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Hey! Be polite — etiquette is ageless

Senior citizens give tips on the basics of social graces
by: L.E. BASKOW, Melanie Perko, an etiquette expert, teaches people of all ages about polite behavior. But she says the senior citizens she encountered at Mary's Woods at Marylhurst retirement home already possessed ample wisdom about how to treat others.

A new year is upon us, and it's a good time to think about how we treat others.

Melanie Perko, an etiquette expert who has worked with every generation of people in her career, will put on a four-week class for elementary-age children at Southwest Portland's Mary Rieke Elementary School in January. For Perko - who last year focused on seniors, and most recently has concentrated on children - this class is a follow-up to a similar program put on last month. She also has done private sessions with middle-school children.

Her points:

'It's more about daily life,' she says. 'Everyone wants to know the basics, how to speak better, be received better. The 5-year-olds, what parents want is for their children to look people in the eye and not interrupt. … We practiced canned things to say to relatives, like during the holiday season. 'Grandma, oh, you used to love to raise chickens.' … have them think about who will be there, think of a response when they talk to you or pinch your cheek.'

Etiquette 'is for all ages. It never leaves,' she adds. 'It starts at age 5 when you're social and goes through 85.'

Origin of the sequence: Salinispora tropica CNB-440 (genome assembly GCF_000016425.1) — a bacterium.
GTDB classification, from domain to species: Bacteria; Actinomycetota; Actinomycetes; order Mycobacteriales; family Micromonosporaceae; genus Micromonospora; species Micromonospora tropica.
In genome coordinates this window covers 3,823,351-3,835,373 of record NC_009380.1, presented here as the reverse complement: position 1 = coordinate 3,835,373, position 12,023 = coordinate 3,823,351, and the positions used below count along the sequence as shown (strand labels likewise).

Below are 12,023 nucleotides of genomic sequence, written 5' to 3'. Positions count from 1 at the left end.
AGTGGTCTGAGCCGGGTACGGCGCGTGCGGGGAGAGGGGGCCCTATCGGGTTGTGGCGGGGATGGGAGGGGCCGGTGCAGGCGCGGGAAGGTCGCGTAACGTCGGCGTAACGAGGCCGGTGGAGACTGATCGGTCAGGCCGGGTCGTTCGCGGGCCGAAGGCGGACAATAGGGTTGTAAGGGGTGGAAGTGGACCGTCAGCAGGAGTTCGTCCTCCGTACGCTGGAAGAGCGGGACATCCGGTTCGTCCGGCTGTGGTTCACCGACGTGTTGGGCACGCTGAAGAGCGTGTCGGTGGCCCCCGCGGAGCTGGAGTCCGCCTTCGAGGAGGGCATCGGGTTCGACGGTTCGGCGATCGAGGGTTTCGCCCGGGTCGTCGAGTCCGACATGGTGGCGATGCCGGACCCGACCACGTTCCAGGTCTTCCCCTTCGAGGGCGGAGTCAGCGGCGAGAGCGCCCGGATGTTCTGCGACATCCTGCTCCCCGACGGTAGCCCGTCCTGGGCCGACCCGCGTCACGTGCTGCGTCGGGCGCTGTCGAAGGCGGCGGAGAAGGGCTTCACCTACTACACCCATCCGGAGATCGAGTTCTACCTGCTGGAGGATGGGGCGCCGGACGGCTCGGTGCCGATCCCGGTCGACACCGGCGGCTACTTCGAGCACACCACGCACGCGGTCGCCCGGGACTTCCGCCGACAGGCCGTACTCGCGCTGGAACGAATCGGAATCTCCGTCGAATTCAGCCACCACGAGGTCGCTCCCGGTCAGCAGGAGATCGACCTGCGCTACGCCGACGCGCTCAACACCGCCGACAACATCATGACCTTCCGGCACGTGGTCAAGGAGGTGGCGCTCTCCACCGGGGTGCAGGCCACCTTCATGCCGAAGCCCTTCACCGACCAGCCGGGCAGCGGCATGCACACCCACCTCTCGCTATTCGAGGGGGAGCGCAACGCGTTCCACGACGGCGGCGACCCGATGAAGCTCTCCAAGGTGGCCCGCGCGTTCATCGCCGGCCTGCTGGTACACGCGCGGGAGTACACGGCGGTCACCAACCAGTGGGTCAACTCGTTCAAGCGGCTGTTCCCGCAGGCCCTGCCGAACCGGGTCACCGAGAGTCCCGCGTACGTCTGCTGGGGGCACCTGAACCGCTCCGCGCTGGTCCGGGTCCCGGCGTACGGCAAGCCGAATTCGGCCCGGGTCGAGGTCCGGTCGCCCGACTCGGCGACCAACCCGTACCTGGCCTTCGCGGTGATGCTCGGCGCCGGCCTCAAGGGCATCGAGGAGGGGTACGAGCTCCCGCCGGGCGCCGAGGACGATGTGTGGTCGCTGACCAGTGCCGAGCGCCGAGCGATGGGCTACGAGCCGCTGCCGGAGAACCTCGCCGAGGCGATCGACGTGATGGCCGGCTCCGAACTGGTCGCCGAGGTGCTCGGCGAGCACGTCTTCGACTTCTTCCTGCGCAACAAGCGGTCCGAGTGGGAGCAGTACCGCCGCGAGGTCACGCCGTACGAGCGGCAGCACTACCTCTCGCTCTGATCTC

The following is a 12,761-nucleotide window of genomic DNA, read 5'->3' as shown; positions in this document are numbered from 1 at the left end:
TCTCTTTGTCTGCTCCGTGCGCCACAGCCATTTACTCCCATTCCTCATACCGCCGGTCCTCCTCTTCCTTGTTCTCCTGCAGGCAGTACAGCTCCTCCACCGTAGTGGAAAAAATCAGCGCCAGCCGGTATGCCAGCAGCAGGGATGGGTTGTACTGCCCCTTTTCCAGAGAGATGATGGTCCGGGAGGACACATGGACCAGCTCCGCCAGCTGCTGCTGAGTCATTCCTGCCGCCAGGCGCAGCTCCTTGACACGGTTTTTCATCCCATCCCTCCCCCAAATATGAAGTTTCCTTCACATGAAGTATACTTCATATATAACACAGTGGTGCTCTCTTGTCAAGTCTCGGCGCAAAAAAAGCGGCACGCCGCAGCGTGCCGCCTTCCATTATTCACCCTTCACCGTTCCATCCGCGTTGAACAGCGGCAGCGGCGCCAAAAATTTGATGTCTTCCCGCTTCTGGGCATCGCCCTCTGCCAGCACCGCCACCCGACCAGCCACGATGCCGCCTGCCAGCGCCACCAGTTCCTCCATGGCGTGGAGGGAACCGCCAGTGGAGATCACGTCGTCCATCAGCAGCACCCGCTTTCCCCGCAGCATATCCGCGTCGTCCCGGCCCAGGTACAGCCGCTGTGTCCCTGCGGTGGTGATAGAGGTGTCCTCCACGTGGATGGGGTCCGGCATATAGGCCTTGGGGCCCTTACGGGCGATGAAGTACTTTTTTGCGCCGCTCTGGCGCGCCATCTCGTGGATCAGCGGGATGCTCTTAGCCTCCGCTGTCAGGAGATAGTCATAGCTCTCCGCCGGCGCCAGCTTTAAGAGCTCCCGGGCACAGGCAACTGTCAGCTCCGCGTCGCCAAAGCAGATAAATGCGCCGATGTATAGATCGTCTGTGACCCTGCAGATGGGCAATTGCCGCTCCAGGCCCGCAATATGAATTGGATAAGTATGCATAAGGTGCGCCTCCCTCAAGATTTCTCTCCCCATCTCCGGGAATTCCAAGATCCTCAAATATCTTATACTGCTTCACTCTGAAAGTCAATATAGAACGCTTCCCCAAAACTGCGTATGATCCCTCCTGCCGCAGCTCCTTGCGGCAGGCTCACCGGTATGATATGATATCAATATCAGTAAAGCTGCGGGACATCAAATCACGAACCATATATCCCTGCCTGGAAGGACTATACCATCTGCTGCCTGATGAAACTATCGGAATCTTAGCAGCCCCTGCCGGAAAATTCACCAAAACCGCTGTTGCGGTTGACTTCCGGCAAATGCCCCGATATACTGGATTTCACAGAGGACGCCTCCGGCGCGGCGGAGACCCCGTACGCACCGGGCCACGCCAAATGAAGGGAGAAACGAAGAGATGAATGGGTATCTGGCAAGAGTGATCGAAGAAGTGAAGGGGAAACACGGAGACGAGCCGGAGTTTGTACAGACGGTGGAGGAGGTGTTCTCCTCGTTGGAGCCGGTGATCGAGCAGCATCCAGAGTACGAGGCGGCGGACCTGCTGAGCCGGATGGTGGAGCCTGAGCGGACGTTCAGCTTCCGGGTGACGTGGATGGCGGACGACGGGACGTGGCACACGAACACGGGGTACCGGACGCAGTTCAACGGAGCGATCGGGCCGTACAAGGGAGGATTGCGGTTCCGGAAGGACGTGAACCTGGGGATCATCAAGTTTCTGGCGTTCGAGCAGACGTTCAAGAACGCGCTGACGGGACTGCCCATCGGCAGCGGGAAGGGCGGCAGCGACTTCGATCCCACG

Perko also recently did some seminars with parents and posed the question, 'What do you do if a colleague is talking trash about you?' She says: 'Each dad had different answers. One said he'd definitely confront them with humor. Another guy thought he wouldn't make waves. It's also interesting for children to hear that, because children want to know what to do when confronted on the field or in the cafeteria.'

Last summer, Perko put on two classes at the Mary's Woods at Marylhurst retirement home.

'I felt I couldn't teach them anything - they knew it all from wonderful lives,' Perko says. 'We talked about mostly what they learned, what should be tweaked for times today,' such as politically correct terms and adjusting to technology. But the classes also served as an outlet for seniors to express their questions about today's world, in terms of etiquette and how people treat each other.

Young people can learn a lot from the thoughts and ideas of older people, Perko says.

The Tribune sat down with Ruth Jensen and Dallas Cole, both 80-somethings living happy and healthy lives at Mary's Woods, and Lisa Oetken, Mary's Woods wellness assistant, and discussed senior decorum and etiquette in a topic-and-answer format:

Greetings

Jensen: In my time, you had to say, 'May I present (somebody).' Now that's considered formal, you don't do that.

Cole: You always presented the younger person to the older person, a deference to age.

Cole: 'Miss' is the new one (to call women), so you don't differentiate between married and unmarried.

Jensen: But you can be Miss or Mrs. if you want to be.

Cole: I wish (younger) people didn't call me by my first name. That makes me uncomfortable. Like somebody else's grandchildren, I'd rather they say, 'Hello, Miss Dallas.' … My husband gets very annoyed. If a bank teller, a kid with a ring in his ear, says 'There you go Jack' when he hands him cash, Jack will say, 'You may call me Mr. Cole or you may call me Sir, but I've never been introduced to you, you may not call me Jack.' … And another one is 'geezer' - we can call ourselves geezers, but you better not.

Dealing with the elderly, disabled

Jensen: You reach down to someone who is in a wheelchair, be at their level to talk with them. But some of us can't get up after we get down there.

Cole: You don't crouch. You just find another chair, push it over.